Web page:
Yangon (AFP) – Pressure grew on Myanmar Monday as a rights group urged world leaders to impose sanctions on its military, which is accused of driving out more than 410,000 Rohingya Muslims in an orchestrated “ethnic cleansing” campaign.
The call from Human Rights Watch came as the UN General Assembly prepared to convene in New York, with the crisis in Myanmar high on the agenda.
It also came on the eve of a highly-anticipated national address Tuesday by Myanmar’s civilian leader Aung San Suu Kyi, her first on the crisis in Rakhine state.
The exodus of Rohingya refugees from mainly Buddhist Myanmar to neighbouring Bangladesh has sparked a humanitarian emergency. Aid groups are struggling to provide relief to a daily stream of new arrivals, more than half of whom are children.
The number also includes 70,000 pregnant or breastfeeding women, according to Bangladesh’s information minister Hasanul Haq.
Myanmar has suggested it will not take back all who had fled across the border, accusing them of links to the Rohingya militants whose raids on police posts in August triggered the army backlash.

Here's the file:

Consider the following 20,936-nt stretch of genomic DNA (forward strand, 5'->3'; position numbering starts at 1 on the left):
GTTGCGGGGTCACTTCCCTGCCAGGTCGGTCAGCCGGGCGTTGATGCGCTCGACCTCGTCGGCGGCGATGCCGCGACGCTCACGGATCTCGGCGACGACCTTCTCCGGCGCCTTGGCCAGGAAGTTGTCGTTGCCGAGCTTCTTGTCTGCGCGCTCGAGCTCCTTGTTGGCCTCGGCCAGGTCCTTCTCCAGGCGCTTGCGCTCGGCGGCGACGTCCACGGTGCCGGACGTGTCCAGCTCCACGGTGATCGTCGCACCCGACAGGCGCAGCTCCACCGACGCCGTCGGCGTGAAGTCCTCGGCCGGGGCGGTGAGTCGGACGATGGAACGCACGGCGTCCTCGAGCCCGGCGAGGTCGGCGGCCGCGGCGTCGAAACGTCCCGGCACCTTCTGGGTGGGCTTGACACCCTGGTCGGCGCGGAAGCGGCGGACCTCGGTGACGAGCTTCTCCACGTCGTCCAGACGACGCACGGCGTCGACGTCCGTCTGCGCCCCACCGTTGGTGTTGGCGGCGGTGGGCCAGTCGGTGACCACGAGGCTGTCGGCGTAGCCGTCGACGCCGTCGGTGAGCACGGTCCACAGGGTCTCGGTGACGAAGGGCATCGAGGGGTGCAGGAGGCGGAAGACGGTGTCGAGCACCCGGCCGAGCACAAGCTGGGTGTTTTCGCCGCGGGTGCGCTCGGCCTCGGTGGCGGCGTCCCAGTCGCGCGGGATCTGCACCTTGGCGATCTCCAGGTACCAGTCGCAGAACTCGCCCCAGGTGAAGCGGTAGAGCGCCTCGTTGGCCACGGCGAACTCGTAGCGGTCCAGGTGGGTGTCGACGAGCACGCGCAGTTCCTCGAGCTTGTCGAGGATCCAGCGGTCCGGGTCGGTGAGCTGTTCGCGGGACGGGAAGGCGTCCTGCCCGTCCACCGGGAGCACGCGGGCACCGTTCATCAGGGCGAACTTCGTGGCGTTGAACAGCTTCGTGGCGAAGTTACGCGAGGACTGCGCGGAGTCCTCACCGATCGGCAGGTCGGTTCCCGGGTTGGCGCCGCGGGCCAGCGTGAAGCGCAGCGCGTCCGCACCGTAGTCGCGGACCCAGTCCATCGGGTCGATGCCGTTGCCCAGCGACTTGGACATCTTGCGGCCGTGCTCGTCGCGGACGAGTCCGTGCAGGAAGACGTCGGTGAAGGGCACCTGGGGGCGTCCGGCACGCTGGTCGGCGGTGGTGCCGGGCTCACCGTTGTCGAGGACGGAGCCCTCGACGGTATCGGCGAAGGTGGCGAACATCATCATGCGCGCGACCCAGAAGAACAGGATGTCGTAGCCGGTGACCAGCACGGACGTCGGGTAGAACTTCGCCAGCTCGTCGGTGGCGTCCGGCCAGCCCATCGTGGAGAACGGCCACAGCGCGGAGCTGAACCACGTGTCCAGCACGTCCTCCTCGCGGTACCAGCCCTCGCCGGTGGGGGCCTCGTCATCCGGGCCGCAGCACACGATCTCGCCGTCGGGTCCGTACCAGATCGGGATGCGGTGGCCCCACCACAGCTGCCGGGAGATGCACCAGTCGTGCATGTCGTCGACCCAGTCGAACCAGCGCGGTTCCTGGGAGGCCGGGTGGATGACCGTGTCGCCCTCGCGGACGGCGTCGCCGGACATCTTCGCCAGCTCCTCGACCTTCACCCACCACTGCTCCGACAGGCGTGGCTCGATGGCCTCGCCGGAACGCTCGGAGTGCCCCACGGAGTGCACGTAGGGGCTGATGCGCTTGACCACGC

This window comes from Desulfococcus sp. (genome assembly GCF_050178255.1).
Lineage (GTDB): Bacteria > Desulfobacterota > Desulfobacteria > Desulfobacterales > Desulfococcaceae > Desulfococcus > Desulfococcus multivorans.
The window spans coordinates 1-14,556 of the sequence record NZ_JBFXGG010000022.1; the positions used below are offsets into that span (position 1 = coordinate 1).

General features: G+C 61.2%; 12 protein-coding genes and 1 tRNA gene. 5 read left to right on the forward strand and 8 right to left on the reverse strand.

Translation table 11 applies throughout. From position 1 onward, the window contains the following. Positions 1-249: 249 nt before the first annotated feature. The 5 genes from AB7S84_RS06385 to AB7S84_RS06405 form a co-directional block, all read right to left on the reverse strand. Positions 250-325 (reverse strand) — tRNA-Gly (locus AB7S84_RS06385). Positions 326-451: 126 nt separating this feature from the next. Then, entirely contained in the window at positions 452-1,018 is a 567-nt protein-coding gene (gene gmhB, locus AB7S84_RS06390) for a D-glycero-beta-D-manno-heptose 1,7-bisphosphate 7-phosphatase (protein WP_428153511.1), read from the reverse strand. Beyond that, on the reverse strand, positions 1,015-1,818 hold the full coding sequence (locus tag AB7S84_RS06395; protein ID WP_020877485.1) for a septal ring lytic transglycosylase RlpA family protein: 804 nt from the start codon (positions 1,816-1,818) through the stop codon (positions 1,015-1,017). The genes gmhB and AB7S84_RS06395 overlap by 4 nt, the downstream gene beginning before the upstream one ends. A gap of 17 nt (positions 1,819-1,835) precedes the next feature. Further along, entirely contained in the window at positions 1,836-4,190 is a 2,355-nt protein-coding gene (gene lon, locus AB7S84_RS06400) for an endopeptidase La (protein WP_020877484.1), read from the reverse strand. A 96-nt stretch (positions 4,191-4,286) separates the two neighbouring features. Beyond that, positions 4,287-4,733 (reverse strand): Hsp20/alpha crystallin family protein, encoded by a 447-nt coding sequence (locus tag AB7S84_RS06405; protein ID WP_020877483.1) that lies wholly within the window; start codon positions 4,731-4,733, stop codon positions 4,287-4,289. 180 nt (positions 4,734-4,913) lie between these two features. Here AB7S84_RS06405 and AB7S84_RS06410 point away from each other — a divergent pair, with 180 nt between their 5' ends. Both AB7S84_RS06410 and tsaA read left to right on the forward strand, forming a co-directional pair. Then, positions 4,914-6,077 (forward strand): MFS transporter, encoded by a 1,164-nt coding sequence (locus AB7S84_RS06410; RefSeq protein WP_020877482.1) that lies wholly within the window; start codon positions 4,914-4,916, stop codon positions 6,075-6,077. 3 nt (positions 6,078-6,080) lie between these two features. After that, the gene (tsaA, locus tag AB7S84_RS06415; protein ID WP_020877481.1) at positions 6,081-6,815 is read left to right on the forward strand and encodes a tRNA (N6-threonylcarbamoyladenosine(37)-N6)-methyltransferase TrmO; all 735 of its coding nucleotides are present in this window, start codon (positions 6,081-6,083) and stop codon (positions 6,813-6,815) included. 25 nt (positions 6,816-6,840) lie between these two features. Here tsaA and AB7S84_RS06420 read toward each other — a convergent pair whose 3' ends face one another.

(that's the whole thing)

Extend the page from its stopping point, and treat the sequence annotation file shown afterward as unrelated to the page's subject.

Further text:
Any clear moves to block the refugees’ return will likely anger Bangladesh Prime Minister Sheik Hasina. She will use the General Assembly to press Myanmar to take back all the Rohingya massing in shanty towns and camps in Bangladesh near the border.
Human Rights Watch also called for the “safe and voluntary return” of the displaced as it urged governments around the globe to punish Myanmar’s army with sanctions for the “ongoing atrocities” against the Rohingya.
“The United Nations Security Council and concerned countries should impose targeted sanctions and an arms embargo on the Burmese military to end its ethnic cleansing campaign against Rohingya Muslims,” the group said in a statement.
Myanmar’s military was hit with Western sanctions during its 50-year rule of the country. But most have been lifted in recent years as the generals have allowed a partial transition to democracy.
“Burma’s senior military commanders are more likely to heed the calls of the international community if they are suffering real economic consequences,” said John Sifton, HRW’s Asia advocacy director.
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